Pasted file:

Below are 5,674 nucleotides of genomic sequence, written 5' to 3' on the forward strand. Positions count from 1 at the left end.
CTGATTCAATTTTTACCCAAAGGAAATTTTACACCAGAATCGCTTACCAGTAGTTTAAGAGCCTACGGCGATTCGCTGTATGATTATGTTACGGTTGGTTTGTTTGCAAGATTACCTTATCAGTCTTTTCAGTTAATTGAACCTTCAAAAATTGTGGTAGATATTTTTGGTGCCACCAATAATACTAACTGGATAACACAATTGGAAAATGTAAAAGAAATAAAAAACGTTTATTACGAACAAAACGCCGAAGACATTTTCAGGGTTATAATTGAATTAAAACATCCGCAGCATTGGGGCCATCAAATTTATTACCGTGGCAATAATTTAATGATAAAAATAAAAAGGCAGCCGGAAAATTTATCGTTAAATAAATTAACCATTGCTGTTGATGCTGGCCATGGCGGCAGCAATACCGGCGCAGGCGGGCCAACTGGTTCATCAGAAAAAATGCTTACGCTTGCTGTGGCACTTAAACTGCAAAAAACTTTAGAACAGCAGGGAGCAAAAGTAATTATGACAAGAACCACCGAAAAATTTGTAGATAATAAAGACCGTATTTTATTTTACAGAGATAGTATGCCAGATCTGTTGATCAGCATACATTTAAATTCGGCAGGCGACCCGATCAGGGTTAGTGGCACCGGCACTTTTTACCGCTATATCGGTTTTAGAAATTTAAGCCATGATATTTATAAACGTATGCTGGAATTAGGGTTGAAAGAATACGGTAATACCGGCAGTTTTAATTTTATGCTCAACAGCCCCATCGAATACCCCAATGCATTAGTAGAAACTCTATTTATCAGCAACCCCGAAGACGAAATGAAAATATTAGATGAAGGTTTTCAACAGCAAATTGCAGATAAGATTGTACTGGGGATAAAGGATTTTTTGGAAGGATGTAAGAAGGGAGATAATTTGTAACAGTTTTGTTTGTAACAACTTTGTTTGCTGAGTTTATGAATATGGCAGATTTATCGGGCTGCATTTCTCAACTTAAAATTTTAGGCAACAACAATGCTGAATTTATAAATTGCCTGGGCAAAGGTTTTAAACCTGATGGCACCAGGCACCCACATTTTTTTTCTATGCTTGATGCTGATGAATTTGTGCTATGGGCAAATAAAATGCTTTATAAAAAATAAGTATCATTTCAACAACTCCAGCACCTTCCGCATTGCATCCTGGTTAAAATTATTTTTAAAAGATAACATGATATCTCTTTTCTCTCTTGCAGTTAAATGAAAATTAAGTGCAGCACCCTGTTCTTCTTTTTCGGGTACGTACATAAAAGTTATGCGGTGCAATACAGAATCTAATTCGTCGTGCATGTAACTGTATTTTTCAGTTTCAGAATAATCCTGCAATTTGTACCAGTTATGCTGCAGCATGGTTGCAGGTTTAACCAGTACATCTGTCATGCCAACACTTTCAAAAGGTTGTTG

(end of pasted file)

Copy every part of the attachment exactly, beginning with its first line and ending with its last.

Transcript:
Below are 5,674 nucleotides of genomic sequence, written 5' to 3' on the forward strand. Positions count from 1 at the left end.
CTGATTCAATTTTTACCCAAAGGAAATTTTACACCAGAATCGCTTACCAGTAGTTTAAGAGCCTACGGCGATTCGCTGTATGATTATGTTACGGTTGGTTTGTTTGCAAGATTACCTTATCAGTCTTTTCAGTTAATTGAACCTTCAAAAATTGTGGTAGATATTTTTGGTGCCACCAATAATACTAACTGGATAACACAATTGGAAAATGTAAAAGAAATAAAAAACGTTTATTACGAACAAAACGCCGAAGACATTTTCAGGGTTATAATTGAATTAAAACATCCGCAGCATTGGGGCCATCAAATTTATTACCGTGGCAATAATTTAATGATAAAAATAAAAAGGCAGCCGGAAAATTTATCGTTAAATAAATTAACCATTGCTGTTGATGCTGGCCATGGCGGCAGCAATACCGGCGCAGGCGGGCCAACTGGTTCATCAGAAAAAATGCTTACGCTTGCTGTGGCACTTAAACTGCAAAAAACTTTAGAACAGCAGGGAGCAAAAGTAATTATGACAAGAACCACCGAAAAATTTGTAGATAATAAAGACCGTATTTTATTTTACAGAGATAGTATGCCAGATCTGTTGATCAGCATACATTTAAATTCGGCAGGCGACCCGATCAGGGTTAGTGGCACCGGCACTTTTTACCGCTATATCGGTTTTAGAAATTTAAGCCATGATATTTATAAACGTATGCTGGAATTAGGGTTGAAAGAATACGGTAATACCGGCAGTTTTAATTTTATGCTCAACAGCCCCATCGAATACCCCAATGCATTAGTAGAAACTCTATTTATCAGCAACCCCGAAGACGAAATGAAAATATTAGATGAAGGTTTTCAACAGCAAATTGCAGATAAGATTGTACTGGGGATAAAGGATTTTTTGGAAGGATGTAAGAAGGGAGATAATTTGTAACAGTTTTGTTTGTAACAACTTTGTTTGCTGAGTTTATGAATATGGCAGATTTATCGGGCTGCATTTCTCAACTTAAAATTTTAGGCAACAACAATGCTGAATTTATAAATTGCCTGGGCAAAGGTTTTAAACCTGATGGCACCAGGCACCCACATTTTTTTTCTATGCTTGATGCTGATGAATTTGTGCTATGGGCAAATAAAATGCTTTATAAAAAATAAGTATCATTTCAACAACTCCAGCACCTTCCGCATTGCATCCTGGTTAAAATTATTTTTAAAAGATAACATGATATCTCTTTTCTCTCTTGCAGTTAAATGAAAATTAAGTGCAGCACCCTGTTCTTCTTTTTCGGGTACGTACATAAAAGTTATGCGGTGCAATACAGAATCTAATTCGTCGTGCATGTAACTGTATTTTTCAGTTTCAGAATAATCCTGCAATTTGTACCAGTTATGCTGCAGCATGGTTGCAGGTTTAACCAGTACATCTGTCATGCCAACACTTTCAAAAGGTTGTTG